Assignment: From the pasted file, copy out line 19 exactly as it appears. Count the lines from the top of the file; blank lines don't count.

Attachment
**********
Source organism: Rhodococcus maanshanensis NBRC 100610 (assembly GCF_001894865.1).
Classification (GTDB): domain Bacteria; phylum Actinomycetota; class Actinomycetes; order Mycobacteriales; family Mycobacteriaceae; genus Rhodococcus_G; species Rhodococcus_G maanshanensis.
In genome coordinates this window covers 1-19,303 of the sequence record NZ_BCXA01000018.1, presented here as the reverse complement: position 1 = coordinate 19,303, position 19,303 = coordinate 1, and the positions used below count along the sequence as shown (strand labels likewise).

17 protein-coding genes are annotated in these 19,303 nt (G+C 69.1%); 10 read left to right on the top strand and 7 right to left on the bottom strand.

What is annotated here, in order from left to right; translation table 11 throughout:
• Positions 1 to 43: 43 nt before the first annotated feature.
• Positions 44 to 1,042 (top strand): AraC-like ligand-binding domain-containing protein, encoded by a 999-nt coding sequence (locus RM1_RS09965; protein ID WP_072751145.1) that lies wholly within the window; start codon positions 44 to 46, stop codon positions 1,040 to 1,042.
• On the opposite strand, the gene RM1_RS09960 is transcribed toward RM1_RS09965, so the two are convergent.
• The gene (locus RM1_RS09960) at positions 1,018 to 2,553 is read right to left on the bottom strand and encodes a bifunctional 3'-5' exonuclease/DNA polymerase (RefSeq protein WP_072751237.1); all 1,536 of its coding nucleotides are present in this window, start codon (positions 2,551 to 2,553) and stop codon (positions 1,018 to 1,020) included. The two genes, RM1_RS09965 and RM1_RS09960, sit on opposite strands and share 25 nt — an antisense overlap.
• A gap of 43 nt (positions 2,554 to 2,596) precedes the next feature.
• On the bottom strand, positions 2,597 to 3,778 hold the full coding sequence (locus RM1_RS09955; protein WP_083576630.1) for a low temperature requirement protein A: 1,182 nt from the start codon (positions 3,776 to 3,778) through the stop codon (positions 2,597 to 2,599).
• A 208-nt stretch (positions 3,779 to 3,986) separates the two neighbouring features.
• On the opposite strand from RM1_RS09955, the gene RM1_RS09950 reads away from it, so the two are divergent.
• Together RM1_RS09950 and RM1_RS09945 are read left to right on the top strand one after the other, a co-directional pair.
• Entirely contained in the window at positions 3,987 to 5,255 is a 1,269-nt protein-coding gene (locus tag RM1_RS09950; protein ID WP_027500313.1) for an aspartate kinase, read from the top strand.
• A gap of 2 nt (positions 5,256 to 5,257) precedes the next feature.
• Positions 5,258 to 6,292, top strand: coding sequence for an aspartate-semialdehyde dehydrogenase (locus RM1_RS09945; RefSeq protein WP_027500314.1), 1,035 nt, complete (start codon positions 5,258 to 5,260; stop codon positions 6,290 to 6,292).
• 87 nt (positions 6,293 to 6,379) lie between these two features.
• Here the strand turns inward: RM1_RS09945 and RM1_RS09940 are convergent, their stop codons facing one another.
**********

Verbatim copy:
• Here the strand turns inward: RM1_RS09945 and RM1_RS09940 are convergent, their stop codons facing one another.